Haha, never thought of that before. Good idea!

I usually just throw them into a box or foam or something, since I don't have any throwing knives.

They would probably make good straws if you weren't very thirsty.

I've got 32 of 'em.
 

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EcSTSatic said:
Sort of like an industrial pickup sticks game.

BTW, the new 'vette has a 7 liter, 500HP pushrod V8!
and in testing ran all the way to 7500 RPM ....and never launched a single pushrod ....

The Buick Indy was a Pushrod V6 , i think it turned a tad over 10 grand and in the end was fed by around 38 psi of boost ....but they did have issues with pushrods every now and then (these were LOOSELY based on the 3.8 GNX stuff)
 

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Now for my soapbox ....

Ive seen and worked on alot of valvetrains in my life , detroits with 5 exaust valves and no intake valves , roatrys ,2 strokes(reed and case indutction),DOHC ....even got a chance to look at a scroll valve 351 Clevland , which would rev as high as the con rods would allow.....

OHC as one of you pointed out is pretty darn old , trace the roots back far enough and your looking at a frenchman or a italian as the first , either way it was in a biplane , not a car , in WW1..Pushrod is just as old ....Varible valve has been around since the early 30s if memory serves ....tho back then it wasnt computer controlled , clutches and centrifugal weights did the work...

One of the greatest engine of our time isnt made and hasnt been made since the early 70s. The Offy,Drake,Miller 4cyl , they ranged from 91 to 270 inches and by the late 70s with a turbo made over 1,000 hp ....For a long time holding records for most HP per cube....Quite possibly they were the perfect engine ..... There desgin lent itself well to massive ammounts of boost ...as there was NO cylander head , the head was cast right with the block as one peice....the bottom end was bulletproof , it was so well built that the crankshaft couldnt be installed how you would think it should be installed ....you basicly thread it into the block like you would a camshaft ....These were DOHC (HEMI before Chrycor got the idea), and trace ther roots back to the 20s (actually WW1 france if you take some liberty with it).....Only a few made it into street cars , the vast majoirty went into Indycars and Midgets .....probably one fo the few engines in motorsports that were used compeditively for over 40 years continueosly (the small block chev might be nippin at this record too).....I could talk all day about these...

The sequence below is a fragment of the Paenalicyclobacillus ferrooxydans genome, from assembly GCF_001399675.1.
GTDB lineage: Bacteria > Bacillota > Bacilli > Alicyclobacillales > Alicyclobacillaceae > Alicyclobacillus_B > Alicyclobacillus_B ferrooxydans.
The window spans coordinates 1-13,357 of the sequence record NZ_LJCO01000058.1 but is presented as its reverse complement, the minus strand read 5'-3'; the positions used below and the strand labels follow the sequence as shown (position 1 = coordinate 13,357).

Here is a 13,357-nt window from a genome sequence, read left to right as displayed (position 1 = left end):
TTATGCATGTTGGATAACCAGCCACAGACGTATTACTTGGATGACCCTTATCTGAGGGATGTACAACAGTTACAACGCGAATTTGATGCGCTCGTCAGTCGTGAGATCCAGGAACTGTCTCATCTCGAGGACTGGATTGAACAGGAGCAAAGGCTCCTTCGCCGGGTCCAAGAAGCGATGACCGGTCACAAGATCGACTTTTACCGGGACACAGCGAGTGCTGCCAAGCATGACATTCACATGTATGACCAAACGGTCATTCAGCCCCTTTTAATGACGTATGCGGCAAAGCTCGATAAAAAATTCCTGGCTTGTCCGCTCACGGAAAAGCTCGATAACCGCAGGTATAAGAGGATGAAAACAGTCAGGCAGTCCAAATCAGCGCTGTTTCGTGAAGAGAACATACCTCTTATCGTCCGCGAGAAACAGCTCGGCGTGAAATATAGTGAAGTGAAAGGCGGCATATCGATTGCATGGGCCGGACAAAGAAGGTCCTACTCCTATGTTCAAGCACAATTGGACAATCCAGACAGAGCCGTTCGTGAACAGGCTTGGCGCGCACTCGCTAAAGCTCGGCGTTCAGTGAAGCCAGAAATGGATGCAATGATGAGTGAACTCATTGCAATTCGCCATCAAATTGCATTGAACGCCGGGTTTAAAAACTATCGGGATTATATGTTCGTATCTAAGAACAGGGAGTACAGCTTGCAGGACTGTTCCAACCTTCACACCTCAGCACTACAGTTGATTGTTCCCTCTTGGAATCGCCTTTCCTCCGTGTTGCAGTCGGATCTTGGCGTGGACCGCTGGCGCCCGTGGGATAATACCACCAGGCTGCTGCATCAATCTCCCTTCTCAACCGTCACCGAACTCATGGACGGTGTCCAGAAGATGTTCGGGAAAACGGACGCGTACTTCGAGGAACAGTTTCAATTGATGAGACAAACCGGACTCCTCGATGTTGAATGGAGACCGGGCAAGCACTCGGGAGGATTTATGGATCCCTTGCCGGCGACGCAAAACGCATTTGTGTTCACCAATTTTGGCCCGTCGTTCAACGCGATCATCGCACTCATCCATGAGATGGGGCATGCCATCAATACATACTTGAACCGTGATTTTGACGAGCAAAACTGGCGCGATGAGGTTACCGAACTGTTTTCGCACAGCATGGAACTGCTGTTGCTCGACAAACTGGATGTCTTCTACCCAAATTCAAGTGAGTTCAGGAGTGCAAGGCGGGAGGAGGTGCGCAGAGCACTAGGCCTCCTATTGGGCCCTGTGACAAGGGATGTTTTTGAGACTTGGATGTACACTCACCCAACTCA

Now , the perfect Valvetrain nowdays is the Camless design , useing electric or air operated solenoids to run the valves......Were talking infenatly varible valve timing , you can give each cylander exactly what it needs at whatever event , whatever RPM , Load .....Even with varible cam engine right now you can only go so far with the timing , your still stuck with a solid stick and a few mesaly degrees of variation .....Hondas gone about as far as it goes , and that was at aloss of torque , if honda got rid of the cams on the S2000 they could make that 250hp and most liekly make every bit of 250lb ft down low in the rev band , and pry 60+ mpg out of it on the highway ....then if you think about it you remove a great deal of the fricition and weight the engine has to rotate thru freeing up even more power ...

So why dont we have it ? We need more power , Renalt says it needs to use a 48 volt system to make camless work .....Siemens/Navistar thinks they can do it on 24...at any rate 12 wont cut it .....power and technology costs money ....

But if someone wanted to push the hybrid evelope as far as it can go use a 1.0 liter camless alumin turbo diesel on the miller cycle with the hybrid system behind it ....toss it in something the size of a Malibu and youll have something pretty darn neat
 

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Interesting engine that Drake Miller thingy.

I'ev always wondered why they haven't used solonoid type valves, I always assumed it was due to component life, but the 48V reason is interesting as I had heard they planned on switching to 48V in the next few years.
 

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Pushrods, **DROOL, DROOL**

-- CTS-V troll, out!